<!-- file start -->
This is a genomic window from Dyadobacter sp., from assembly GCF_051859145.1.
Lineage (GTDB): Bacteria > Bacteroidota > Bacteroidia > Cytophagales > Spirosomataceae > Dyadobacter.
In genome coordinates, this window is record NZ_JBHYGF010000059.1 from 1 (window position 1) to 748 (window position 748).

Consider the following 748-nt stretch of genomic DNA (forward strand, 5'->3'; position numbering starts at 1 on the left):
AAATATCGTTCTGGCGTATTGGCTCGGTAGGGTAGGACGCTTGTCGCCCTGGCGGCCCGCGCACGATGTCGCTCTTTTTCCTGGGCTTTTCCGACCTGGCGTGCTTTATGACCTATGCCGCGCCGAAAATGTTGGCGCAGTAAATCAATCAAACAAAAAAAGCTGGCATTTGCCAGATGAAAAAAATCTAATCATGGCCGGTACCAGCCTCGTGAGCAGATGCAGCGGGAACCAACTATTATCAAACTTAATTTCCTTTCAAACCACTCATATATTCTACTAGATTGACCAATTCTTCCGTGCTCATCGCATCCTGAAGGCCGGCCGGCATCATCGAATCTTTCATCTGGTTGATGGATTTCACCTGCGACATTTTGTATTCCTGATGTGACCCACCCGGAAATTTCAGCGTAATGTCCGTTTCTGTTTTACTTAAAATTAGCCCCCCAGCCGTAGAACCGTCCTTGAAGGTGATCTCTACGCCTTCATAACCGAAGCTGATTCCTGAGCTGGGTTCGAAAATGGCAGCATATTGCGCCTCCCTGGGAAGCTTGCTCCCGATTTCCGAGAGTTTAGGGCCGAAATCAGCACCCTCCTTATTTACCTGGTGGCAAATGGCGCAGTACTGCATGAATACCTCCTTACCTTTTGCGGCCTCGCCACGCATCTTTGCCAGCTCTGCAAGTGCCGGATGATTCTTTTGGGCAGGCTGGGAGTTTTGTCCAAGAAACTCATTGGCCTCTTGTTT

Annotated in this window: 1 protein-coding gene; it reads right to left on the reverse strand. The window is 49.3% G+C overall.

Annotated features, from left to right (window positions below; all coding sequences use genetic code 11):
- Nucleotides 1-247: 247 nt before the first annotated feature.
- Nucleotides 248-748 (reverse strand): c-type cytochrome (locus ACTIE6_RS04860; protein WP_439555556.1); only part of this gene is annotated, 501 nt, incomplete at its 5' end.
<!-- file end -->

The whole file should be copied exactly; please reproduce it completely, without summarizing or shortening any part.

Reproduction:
This is a genomic window from Dyadobacter sp., from assembly GCF_051859145.1.
Lineage (GTDB): Bacteria > Bacteroidota > Bacteroidia > Cytophagales > Spirosomataceae > Dyadobacter.
In genome coordinates, this window is record NZ_JBHYGF010000059.1 from 1 (window position 1) to 748 (window position 748).

Consider the following 748-nt stretch of genomic DNA (forward strand, 5'->3'; position numbering starts at 1 on the left):
AAATATCGTTCTGGCGTATTGGCTCGGTAGGGTAGGACGCTTGTCGCCCTGGCGGCCCGCGCACGATGTCGCTCTTTTTCCTGGGCTTTTCCGACCTGGCGTGCTTTATGACCTATGCCGCGCCGAAAATGTTGGCGCAGTAAATCAATCAAACAAAAAAAGCTGGCATTTGCCAGATGAAAAAAATCTAATCATGGCCGGTACCAGCCTCGTGAGCAGATGCAGCGGGAACCAACTATTATCAAACTTAATTTCCTTTCAAACCACTCATATATTCTACTAGATTGACCAATTCTTCCGTGCTCATCGCATCCTGAAGGCCGGCCGGCATCATCGAATCTTTCATCTGGTTGATGGATTTCACCTGCGACATTTTGTATTCCTGATGTGACCCACCCGGAAATTTCAGCGTAATGTCCGTTTCTGTTTTACTTAAAATTAGCCCCCCAGCCGTAGAACCGTCCTTGAAGGTGATCTCTACGCCTTCATAACCGAAGCTGATTCCTGAGCTGGGTTCGAAAATGGCAGCATATTGCGCCTCCCTGGGAAGCTTGCTCCCGATTTCCGAGAGTTTAGGGCCGAAATCAGCACCCTCCTTATTTACCTGGTGGCAAATGGCGCAGTACTGCATGAATACCTCCTTACCTTTTGCGGCCTCGCCACGCATCTTTGCCAGCTCTGCAAGTGCCGGATGATTCTTTTGGGCAGGCTGGGAGTTTTGTCCAAGAAACTCATTGGCCTCTTGTTT

Annotated in this window: 1 protein-coding gene; it reads right to left on the reverse strand. The window is 49.3% G+C overall.

Annotated features, from left to right (window positions below; all coding sequences use genetic code 11):
- Nucleotides 1-247: 247 nt before the first annotated feature.
- Nucleotides 248-748 (reverse strand): c-type cytochrome (locus ACTIE6_RS04860; protein WP_439555556.1); only part of this gene is annotated, 501 nt, incomplete at its 5' end.